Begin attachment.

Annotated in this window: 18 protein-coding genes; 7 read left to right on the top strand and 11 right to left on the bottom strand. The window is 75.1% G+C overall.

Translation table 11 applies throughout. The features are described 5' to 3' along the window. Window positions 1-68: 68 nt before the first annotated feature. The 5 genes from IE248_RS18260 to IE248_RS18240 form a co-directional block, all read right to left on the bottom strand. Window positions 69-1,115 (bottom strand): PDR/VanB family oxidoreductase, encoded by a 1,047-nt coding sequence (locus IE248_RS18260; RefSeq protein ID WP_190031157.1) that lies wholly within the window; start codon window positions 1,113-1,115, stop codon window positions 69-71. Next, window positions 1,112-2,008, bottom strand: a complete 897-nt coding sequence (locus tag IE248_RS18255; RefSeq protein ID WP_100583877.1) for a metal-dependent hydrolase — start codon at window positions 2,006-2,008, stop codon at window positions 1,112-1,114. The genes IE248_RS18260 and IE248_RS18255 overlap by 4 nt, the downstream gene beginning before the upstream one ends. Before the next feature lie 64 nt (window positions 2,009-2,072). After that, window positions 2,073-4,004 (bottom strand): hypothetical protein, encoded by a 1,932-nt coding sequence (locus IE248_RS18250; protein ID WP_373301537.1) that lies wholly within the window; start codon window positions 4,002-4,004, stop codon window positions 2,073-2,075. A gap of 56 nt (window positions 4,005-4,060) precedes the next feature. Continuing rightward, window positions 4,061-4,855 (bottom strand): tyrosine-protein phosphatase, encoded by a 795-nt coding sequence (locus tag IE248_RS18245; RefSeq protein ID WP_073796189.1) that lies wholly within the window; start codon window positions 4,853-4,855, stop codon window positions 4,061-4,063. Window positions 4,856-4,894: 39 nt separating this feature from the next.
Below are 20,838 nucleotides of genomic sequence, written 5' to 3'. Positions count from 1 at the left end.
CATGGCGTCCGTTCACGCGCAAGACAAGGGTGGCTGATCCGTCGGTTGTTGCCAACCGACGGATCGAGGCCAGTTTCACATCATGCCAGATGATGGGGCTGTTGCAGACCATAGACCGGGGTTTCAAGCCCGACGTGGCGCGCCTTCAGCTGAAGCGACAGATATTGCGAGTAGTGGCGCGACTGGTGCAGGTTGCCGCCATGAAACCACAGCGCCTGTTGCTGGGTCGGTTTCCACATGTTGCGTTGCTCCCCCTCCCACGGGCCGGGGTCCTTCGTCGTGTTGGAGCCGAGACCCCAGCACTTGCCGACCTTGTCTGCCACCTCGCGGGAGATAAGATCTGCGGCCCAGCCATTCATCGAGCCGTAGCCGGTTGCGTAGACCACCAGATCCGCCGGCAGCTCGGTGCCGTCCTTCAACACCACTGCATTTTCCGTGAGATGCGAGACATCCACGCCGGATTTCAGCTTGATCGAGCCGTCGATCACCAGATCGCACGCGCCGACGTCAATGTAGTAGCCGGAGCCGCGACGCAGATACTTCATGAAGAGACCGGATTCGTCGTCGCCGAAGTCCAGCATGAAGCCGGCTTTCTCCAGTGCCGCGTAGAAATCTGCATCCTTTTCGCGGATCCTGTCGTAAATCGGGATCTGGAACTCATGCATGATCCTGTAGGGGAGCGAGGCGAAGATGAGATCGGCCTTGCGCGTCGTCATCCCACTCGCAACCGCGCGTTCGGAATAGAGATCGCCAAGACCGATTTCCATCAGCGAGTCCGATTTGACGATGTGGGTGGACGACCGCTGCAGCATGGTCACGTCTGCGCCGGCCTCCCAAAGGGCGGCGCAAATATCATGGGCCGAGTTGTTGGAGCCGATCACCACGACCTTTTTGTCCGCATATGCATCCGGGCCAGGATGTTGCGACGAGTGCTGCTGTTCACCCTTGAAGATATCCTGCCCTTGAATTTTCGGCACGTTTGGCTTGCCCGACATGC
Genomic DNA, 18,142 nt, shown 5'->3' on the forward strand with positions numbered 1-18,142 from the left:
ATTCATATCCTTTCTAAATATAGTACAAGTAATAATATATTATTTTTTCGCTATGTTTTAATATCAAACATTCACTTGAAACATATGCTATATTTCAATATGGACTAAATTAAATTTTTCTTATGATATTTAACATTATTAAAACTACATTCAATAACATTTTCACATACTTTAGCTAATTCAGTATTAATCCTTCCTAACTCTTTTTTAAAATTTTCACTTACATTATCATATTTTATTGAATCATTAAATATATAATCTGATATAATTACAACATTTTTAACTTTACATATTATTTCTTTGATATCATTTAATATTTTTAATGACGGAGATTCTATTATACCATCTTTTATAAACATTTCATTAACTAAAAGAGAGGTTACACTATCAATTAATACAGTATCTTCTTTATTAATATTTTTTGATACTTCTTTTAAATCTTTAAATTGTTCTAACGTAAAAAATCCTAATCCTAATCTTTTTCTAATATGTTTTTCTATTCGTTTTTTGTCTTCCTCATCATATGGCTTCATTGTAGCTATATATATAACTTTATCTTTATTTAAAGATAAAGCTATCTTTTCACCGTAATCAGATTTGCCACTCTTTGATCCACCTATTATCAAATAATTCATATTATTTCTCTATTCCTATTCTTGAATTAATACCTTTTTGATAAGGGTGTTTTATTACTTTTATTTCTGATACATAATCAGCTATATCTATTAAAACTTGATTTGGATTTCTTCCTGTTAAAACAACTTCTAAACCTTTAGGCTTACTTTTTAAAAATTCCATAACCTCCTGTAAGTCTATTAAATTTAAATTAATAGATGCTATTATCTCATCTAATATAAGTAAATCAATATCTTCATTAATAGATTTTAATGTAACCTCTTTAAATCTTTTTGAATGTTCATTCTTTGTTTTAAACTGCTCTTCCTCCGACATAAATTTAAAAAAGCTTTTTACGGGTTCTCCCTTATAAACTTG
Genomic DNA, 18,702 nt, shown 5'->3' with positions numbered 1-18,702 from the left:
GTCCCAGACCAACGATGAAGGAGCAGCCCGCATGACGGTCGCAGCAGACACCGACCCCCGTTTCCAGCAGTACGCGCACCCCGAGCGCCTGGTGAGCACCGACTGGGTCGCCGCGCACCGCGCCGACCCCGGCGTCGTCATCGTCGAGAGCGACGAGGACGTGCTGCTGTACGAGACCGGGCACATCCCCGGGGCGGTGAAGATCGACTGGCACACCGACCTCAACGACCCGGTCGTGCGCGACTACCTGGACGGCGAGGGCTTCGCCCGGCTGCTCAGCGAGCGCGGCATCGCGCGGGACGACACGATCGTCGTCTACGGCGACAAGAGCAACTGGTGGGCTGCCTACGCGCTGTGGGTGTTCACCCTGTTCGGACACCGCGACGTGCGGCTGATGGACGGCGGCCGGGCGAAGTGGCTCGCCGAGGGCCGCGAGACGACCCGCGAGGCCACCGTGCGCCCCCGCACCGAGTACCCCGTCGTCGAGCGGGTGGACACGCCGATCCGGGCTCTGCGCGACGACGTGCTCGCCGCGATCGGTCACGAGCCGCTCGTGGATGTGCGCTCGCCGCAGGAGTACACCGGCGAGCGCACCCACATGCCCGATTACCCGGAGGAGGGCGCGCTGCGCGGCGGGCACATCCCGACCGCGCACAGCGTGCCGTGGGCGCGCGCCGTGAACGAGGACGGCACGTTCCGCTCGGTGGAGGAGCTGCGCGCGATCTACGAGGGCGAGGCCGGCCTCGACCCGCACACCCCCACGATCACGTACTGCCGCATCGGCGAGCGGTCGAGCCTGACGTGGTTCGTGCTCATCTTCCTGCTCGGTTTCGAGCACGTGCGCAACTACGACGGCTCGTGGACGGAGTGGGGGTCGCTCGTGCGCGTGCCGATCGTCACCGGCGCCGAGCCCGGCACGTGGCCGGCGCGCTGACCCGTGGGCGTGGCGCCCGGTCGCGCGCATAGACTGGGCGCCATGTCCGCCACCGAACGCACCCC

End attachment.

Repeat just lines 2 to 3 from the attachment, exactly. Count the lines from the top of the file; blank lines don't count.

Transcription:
Translation table 11 applies throughout. The features are described 5' to 3' along the window. Window positions 1-68: 68 nt before the first annotated feature. The 5 genes from IE248_RS18260 to IE248_RS18240 form a co-directional block, all read right to left on the bottom strand. Window positions 69-1,115 (bottom strand): PDR/VanB family oxidoreductase, encoded by a 1,047-nt coding sequence (locus IE248_RS18260; RefSeq protein ID WP_190031157.1) that lies wholly within the window; start codon window positions 1,113-1,115, stop codon window positions 69-71. Next, window positions 1,112-2,008, bottom strand: a complete 897-nt coding sequence (locus tag IE248_RS18255; RefSeq protein ID WP_100583877.1) for a metal-dependent hydrolase — start codon at window positions 2,006-2,008, stop codon at window positions 1,112-1,114. The genes IE248_RS18260 and IE248_RS18255 overlap by 4 nt, the downstream gene beginning before the upstream one ends. Before the next feature lie 64 nt (window positions 2,009-2,072). After that, window positions 2,073-4,004 (bottom strand): hypothetical protein, encoded by a 1,932-nt coding sequence (locus IE248_RS18250; protein ID WP_373301537.1) that lies wholly within the window; start codon window positions 4,002-4,004, stop codon window positions 2,073-2,075. A gap of 56 nt (window positions 4,005-4,060) precedes the next feature. Continuing rightward, window positions 4,061-4,855 (bottom strand): tyrosine-protein phosphatase, encoded by a 795-nt coding sequence (locus tag IE248_RS18245; RefSeq protein ID WP_073796189.1) that lies wholly within the window; start codon window positions 4,853-4,855, stop codon window positions 4,061-4,063. Window positions 4,856-4,894: 39 nt separating this feature from the next.
Below are 20,838 nucleotides of genomic sequence, written 5' to 3'. Positions count from 1 at the left end.